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V986 Ophiuchi - HD165174 - HIP88522

V986 Ophiuchi is a blue giant star that can be located in the constellation of Ophiuchus. The star can be seen with the naked eye, that is, you don't need a telescope/binoculars to see it.

HIP88522 is the reference name for the star in the Hipparcos Star Catalogue. The Id of the star in the Henry Draper catalogue is HD165174. The Id of the star in the Gould Star Catalogue is 196. Stars in the southern hemisphere are more likely to have a Gould Id than the northern hemisphere. For example, there are no Gould classified stars in Ursa Major.

Location of V986 Ophiuchi

The location of the star in the galaxy is determined by the Right Ascension (R.A.) and Declination (Dec.), these are equivalent to the Longitude and Latitude on the Earth. The Right Ascension is how far expressed in time (hh:mm:ss) the star is along the celestial equator. If the R.A. is positive then its eastwards. The Declination is how far north or south the star is compared to the celestial equator and is expressed in degrees. For V986 Ophiuchi, the location is 18h 04m 37.36 and +01 d 55`08.4 .

Physical Properties (Colour, Temperature, Radius) of V986 Ophiuchi

V986 Ophiuchi has a spectral type of B0IIIn. This means the star is a blue giant star. The star has a B-V Colour Index of -0.05 which means the star's temperature has been calculated using information from Morgans @ Uni.edu at being 10,395 Kelvin. The figure is derived at by using the formula from SDSS and has been known to produce widely incorrect figures.

V986 Ophiuchi Apparent and Absolute Magnitudes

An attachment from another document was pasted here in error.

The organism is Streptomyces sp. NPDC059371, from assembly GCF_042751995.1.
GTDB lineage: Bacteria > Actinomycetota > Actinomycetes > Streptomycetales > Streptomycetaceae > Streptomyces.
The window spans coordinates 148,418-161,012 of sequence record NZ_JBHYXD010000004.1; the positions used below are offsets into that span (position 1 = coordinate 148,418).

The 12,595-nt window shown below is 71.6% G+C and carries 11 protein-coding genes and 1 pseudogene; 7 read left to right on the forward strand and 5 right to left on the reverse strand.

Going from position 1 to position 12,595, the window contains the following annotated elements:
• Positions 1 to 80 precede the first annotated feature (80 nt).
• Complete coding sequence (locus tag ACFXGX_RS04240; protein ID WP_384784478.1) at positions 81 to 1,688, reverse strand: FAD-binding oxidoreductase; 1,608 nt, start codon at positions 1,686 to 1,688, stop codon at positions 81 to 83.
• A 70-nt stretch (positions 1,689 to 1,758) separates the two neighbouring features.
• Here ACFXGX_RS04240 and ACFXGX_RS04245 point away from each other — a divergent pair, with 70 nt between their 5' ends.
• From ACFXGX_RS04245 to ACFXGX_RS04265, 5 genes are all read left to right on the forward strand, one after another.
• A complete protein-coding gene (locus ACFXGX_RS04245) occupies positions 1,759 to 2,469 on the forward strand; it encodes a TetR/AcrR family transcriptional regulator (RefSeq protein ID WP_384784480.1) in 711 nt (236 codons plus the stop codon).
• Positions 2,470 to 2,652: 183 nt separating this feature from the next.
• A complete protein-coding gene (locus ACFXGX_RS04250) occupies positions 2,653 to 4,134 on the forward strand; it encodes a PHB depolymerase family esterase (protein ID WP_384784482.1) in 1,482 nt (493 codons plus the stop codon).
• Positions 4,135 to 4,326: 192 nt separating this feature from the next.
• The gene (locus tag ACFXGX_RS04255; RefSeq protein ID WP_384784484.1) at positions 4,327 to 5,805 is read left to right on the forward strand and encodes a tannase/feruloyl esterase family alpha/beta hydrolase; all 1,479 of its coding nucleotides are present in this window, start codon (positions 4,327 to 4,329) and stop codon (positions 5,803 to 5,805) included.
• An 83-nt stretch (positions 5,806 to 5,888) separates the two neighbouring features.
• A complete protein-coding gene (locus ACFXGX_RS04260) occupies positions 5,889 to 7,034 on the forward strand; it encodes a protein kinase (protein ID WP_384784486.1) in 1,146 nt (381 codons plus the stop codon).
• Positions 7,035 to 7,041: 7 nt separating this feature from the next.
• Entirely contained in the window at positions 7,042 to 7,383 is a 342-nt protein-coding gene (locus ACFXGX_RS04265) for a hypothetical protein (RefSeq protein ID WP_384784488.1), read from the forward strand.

V986 Ophiuchi has an apparent magnitude of 6.14 which is how bright we see the star from Earth. Apparent Magnitude is also known as Visual Magnitude. If you used the 1997 Parallax value, you would get an absolute magnitude of Magnitude, whether it be apparent/visual or absolute magnitude is measured by a number, the smaller the number, the brighter the Star is. Our own Sun is the brightest star and therefore has the lowest of all magnitudes, -26.74. A faint star will have a high number.

Distance to V986 Ophiuchi

Using the original Hipparcos data that was released in 1997, the parallax to the star was given as -1.00 which gave the calculated distance to V986 Ophiuchi as -3261.63 light years away from Earth or -1000 parsecs. It would take a spaceship travelling at the speed of light, -3261.63 years to get there. We don't have the technology or spaceship that can carry people over that distance yet.

Source of Information

The source of the information if it has a Hip I.D. is from Simbad, the Hipparcos data library based at the University at Strasbourg, France. Hipparcos was a E.S.A. satellite operation launched in 1989 for four years. The items in red are values that I've calculated so they could well be wrong. Information regarding Metallicity and/or Mass is from the E.U. Exoplanets. The information was obtained as of 12th Feb 2017.

V986 Ophiuchi Facts

Alternative Names

Traditional/Proper NameV986 Ophiuchi
Hipparcos Library I.D.88522
Bonner DurchmusterungBDD+01 3578
Gould I.D.196
Henry Draper Designation165174

Visual Facts

Star Typegiant star
Visual / Apparent Magnitude6.14
Naked Eye VisibleYes - Ref: Wiki
Right Ascension (R.A.)18h 04m 37.36
Declination (Dec.)+01 d 55`08.4
Galactic Latitude11.29 degrees
Galactic Longitude29.27 degrees
1997 Distance from Earth-1.00 Parallax (milliarcseconds)
 -3261.63 Light Years
 -1000 Parsecs
B-V Index-0.05
Radial Velocity17.00 ± 4.30 km/s
Spectral TypeB0IIIn
Colour(B) blue

Estimated Facts

Calculated Effective Temperature10,395 Kelvin

Sources and Links

SIMBAD SourceLink

Related Stars


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